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Have you ever tried streaming a show, watching a YouTube video, or downloading an album, only to discover that the media is unavailable due to your location? This common occurrence in the media and communications industry is known as geo-blocking. Platforms such as Netflix, Hulu, iTunes, and YouTube are entertainment services in which geo-blocking frequently occurs, due to the companies’ negotiations with studios. As media piracy has increased in recent years, studios are becoming more particular about which regions have access to on-demand streaming. Such precautions have been made in certain countries to increase incentive for purchase and to decrease illegal production of copyrighted material.

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A recent article by the Motley Fool analyzes why “the ‘big three’ cruise lines,” Carnival Corporation, Royal Caribbean Cruises, and Norwegian Cruise Line, saw increases of over 25% in their stock prices in the first half of 2017. The article suggests current trends in the hospitality and travel industry, such as “lower fuel prices, higher consumer spending in developed countries, and burgeoning travel demand among Asian tourists" as possible factors. However, the article also explores another trend in consumer purchasing patterns: “a penchant among millennials to spend their earnings on experiences instead of material products.”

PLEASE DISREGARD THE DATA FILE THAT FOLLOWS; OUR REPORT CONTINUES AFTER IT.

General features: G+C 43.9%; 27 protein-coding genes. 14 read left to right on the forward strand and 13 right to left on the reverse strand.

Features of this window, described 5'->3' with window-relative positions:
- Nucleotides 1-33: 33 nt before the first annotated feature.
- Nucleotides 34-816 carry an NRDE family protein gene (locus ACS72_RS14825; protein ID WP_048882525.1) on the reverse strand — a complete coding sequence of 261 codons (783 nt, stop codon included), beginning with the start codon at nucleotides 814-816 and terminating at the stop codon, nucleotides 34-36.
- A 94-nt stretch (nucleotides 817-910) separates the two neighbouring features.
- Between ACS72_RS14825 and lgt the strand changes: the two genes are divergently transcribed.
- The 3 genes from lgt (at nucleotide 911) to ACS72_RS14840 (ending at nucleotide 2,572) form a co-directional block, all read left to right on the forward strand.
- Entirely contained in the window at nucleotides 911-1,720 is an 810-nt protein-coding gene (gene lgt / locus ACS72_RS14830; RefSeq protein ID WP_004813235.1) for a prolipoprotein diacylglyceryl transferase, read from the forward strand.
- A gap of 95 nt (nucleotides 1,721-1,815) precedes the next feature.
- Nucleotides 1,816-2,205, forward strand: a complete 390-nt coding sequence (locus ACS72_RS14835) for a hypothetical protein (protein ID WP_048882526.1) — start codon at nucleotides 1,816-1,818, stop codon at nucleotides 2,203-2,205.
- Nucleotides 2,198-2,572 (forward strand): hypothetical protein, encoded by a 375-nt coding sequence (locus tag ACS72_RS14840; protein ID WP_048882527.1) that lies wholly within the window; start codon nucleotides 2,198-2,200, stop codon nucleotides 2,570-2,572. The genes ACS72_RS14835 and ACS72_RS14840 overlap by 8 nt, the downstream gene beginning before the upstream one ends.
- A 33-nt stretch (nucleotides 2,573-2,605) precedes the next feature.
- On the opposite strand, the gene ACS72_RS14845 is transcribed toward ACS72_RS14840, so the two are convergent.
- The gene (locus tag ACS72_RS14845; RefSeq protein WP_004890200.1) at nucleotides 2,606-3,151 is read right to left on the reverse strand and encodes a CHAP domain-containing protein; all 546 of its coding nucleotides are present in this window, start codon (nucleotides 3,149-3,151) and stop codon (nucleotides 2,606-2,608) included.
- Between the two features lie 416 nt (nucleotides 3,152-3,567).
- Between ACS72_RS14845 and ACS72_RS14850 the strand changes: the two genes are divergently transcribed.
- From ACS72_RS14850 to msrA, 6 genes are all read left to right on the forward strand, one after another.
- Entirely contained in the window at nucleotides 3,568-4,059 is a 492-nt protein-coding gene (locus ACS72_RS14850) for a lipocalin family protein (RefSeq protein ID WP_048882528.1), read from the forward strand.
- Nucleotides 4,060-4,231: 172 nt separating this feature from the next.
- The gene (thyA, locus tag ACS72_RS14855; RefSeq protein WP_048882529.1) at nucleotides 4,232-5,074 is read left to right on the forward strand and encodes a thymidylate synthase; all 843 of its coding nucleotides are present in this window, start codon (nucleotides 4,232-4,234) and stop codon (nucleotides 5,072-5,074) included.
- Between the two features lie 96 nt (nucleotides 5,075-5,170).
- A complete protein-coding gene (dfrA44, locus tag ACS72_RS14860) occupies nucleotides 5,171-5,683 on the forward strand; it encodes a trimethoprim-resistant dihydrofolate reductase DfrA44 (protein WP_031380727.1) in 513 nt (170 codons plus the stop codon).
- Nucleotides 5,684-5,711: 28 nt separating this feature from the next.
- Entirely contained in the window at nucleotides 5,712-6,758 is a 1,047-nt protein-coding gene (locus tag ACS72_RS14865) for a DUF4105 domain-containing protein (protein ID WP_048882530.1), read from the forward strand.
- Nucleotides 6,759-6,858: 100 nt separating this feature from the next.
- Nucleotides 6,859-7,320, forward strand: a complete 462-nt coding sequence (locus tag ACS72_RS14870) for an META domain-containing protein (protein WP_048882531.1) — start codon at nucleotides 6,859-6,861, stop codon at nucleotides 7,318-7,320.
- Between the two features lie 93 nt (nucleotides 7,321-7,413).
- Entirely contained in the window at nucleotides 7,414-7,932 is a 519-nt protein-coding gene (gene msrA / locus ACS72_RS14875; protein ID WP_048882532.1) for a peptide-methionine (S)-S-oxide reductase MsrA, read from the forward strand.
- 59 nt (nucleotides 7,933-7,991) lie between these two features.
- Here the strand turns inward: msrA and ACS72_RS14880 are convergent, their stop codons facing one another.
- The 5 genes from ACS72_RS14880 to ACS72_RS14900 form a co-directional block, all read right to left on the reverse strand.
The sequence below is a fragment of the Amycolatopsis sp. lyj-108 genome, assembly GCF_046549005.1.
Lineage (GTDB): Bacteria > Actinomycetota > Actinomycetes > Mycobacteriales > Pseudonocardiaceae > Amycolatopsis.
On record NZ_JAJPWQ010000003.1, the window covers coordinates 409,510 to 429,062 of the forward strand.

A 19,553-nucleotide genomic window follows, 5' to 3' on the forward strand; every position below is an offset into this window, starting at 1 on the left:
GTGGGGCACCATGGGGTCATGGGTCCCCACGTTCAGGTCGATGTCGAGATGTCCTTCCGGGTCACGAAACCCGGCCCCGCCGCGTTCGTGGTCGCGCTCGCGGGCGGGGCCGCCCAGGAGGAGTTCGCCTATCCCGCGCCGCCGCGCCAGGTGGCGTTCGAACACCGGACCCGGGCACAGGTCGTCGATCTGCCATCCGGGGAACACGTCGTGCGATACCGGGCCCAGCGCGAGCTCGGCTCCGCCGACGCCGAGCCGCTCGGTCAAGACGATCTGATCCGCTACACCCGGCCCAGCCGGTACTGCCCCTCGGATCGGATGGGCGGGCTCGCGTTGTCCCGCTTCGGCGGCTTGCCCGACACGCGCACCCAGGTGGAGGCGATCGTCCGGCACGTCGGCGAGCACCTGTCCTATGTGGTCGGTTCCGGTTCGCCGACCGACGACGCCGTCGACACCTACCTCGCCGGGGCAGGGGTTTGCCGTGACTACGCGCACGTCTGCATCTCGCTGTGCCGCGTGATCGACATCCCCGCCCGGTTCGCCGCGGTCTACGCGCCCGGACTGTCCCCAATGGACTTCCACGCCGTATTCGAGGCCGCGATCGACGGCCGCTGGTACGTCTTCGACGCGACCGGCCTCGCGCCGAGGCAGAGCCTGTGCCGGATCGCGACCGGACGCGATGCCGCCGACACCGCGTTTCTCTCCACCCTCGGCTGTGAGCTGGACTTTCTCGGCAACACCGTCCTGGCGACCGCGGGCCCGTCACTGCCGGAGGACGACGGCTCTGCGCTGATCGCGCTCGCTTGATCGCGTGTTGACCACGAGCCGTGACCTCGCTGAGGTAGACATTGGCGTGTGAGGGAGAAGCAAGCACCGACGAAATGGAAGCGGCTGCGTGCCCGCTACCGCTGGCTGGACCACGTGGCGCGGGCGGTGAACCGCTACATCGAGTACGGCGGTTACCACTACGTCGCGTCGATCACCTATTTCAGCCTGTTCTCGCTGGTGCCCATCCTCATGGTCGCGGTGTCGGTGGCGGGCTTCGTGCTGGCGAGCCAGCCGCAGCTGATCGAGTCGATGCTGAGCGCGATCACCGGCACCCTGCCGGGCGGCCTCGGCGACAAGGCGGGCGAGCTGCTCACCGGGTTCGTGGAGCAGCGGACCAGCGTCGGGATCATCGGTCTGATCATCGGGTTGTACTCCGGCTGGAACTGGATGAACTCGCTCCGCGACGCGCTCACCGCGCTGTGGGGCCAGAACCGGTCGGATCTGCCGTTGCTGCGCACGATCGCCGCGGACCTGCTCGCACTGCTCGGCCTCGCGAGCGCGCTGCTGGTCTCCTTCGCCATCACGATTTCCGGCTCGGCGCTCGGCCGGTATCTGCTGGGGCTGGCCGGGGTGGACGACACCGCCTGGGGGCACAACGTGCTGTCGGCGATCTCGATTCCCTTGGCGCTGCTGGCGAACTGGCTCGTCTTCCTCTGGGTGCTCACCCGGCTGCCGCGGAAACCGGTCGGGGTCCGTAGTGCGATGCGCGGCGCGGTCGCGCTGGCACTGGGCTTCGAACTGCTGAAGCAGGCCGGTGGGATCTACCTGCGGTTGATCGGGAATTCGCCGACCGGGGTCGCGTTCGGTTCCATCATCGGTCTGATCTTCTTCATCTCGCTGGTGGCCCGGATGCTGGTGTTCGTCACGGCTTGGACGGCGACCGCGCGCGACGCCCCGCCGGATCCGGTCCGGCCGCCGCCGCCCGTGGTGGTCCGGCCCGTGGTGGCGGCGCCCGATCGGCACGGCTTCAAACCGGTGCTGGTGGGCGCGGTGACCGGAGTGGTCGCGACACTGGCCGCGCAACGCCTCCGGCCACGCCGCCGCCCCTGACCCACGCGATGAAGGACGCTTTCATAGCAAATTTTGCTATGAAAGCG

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Are you interested in learning more about market classification? globalEDGE’s Global Insights by Classification feature explores Emerging Markets, Frontier Markets, and Mature Markets. Each classification has its own page that includes a description of the market’s main characteristics, an interactive map of the countries in the market, and a table that provides insight to the market’s economic averages compared to least developed and most developed countries. The market pages also contain Statistics, a Risk Comparator, and Resources. Visit the Statistics section to compare the market's countries to each other using an interactive graph of data. The graph contains data about the economy, education, finance, the government, infrastructure, labor, people, and trade and investment.